The Grand Rebbetzin: The Life of Rebbetzin Scheinberg A”H

The Grand Rebbetzin: The Life of Rebbetzin Scheinberg A”H

I just finished the newly-released book The Grand Rebbetzin: Vignettes from the Life of Rebbetzin Basha Scheinberg A”H, and I TOTALLY loved it.
This book was written by Rebbetzin Scheinberg’s long-time friend and caretaker, Nechama Switzer, who interviewed dozens of the Rebbetzin’s family members and friends about the Rebbetzin (the wife of Rabbi Chaim Pinchas Scheinberg, the Rosh Yeshiva of Torah Ohr and Jerusalem’s Mattersdorf neighborhood.) What a true inspiration to read about this great woman who 100% dedicated her life to Torah and acts of kindness.
Here’s some of my favorite excerpts:
“On Friday nights, the Rebbetzin would sit in her kitchen greeting the women who passed through. Many women came at that time for Rav Scheinberg’s blessings: the singles for shidduchim, newly married women, women who needed a brachah to have children, or older women with their needs, including those who simply wanted to get out a bit. They would come to the Rebbetzin as well, to hear her encouraging, uplifting words; she was always so positive and joyous. The Rebbetzin made everyone feel special…
The Rebbetzin gave encouraging wisdom by saying, “Observe the mitzvos, help people out, and do the best you can. If you do all that, you have nothing to worry about and everything will be good!”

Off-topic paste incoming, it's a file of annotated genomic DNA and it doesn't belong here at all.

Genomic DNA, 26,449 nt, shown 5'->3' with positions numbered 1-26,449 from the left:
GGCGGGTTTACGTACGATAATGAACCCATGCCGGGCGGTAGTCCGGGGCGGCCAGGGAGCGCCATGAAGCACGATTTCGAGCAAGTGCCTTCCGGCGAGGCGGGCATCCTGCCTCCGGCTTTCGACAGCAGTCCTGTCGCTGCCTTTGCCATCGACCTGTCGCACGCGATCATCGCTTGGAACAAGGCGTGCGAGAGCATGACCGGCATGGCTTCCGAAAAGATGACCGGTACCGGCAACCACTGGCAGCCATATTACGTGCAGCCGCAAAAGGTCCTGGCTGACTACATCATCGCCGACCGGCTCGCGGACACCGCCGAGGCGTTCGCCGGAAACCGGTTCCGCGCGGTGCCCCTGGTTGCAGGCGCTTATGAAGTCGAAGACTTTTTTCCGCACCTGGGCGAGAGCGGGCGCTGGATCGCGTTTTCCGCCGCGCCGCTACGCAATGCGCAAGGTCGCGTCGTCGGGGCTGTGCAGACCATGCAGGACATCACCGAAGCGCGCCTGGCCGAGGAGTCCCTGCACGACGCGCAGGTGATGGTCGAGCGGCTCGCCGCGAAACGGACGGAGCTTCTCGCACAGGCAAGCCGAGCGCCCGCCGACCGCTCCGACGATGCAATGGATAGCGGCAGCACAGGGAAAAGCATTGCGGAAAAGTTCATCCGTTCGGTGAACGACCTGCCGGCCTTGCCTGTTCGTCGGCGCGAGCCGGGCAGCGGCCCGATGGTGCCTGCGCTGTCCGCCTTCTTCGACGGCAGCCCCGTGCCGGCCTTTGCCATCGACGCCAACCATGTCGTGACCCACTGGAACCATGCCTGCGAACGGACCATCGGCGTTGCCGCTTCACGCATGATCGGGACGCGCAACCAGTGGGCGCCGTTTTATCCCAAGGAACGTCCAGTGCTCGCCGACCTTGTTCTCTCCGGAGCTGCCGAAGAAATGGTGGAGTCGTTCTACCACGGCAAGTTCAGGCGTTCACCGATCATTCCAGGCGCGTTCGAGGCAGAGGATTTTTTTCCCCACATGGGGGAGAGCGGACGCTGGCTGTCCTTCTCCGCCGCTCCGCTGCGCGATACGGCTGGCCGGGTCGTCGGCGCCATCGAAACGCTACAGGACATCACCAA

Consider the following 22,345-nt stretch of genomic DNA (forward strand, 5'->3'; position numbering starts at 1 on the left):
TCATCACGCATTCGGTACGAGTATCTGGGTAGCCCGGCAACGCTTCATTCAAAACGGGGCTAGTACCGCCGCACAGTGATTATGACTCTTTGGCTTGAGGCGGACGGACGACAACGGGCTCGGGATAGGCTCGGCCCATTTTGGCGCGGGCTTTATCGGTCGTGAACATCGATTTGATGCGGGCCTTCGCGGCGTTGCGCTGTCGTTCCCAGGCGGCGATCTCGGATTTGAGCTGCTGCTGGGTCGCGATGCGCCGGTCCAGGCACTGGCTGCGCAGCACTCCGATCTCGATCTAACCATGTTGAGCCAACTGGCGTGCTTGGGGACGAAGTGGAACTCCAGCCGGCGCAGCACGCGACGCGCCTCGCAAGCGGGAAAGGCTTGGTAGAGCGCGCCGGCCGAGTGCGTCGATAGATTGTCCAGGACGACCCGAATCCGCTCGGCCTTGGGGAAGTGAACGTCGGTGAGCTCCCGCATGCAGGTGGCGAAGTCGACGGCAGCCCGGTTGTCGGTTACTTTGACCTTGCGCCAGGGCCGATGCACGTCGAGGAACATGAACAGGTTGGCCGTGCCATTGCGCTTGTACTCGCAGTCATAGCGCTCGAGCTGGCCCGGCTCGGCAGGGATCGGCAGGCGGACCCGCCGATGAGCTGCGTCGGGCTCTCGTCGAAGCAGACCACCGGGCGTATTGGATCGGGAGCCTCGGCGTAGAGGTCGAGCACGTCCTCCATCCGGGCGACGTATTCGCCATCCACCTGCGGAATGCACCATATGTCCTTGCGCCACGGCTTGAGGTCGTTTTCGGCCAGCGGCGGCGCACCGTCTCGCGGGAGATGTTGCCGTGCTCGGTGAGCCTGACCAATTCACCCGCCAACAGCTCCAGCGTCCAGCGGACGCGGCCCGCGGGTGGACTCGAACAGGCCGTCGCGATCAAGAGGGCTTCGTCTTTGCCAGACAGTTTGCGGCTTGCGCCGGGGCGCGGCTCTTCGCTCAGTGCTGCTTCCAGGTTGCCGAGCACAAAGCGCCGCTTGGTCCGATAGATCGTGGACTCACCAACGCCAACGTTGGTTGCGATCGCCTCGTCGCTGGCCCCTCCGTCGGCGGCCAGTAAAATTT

I once walked in and found the Rebbetzin talking in her sleep. It was astonishing to see that the Rebbetzin lived to help and advise people, awake and asleep! She was saying things like, “Yeah? Sounds good…you can do that, too,” as if she was listening and guiding someone. Giving was such an integral part of her that she even did it in her sleep.”
The Rebbetzin suffered from many difficult health problems throughout her adult life, and “sometimes the pain was so intense that even her [famous] sense of humor left her. It was one such time that I discovered something incredible. While trying to divert her from her pain, I would try to tell her jokes, stories, sing songs. Nothing seemed to help. During that time, a distant Asian country was hit by an earthquake. I knew the Rebbetzin took an interest in the world around her and so, I thought of sharing this tragedy with her. Surprisingly, it worked. She snapped out of her misery and looked at me with sorrow and said, “Oy, what can I do?” She was back in her “Rebbetzin” mode and out of her misery, not even slightly aware of her pain, but instead absorbed in the needs of those around her. It was obvious that this was the solution to all the pain she was enduring. She took an interest in hearing the news so that she could involve herself with the problems constantly facing the world. She was raised, and had it ingrained in her, to believe that what happens in the world around us is our responsibility. Depression came when she no longer felt useful or capable to help the many in need.”
“The most common piece of advice the Rebbetzin would give me was “Have the courage to be yourself.,” and “Do what’s best for you,” meaning know yourself, your needs, and respect them…She always taught, also, “When you give, you get.”

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One comment

  1. Klara LeVine

    I took classes many years with her daughter, Rebbetzin Altusky – the apple does not fall far from the tree. She’s such an inspiration.

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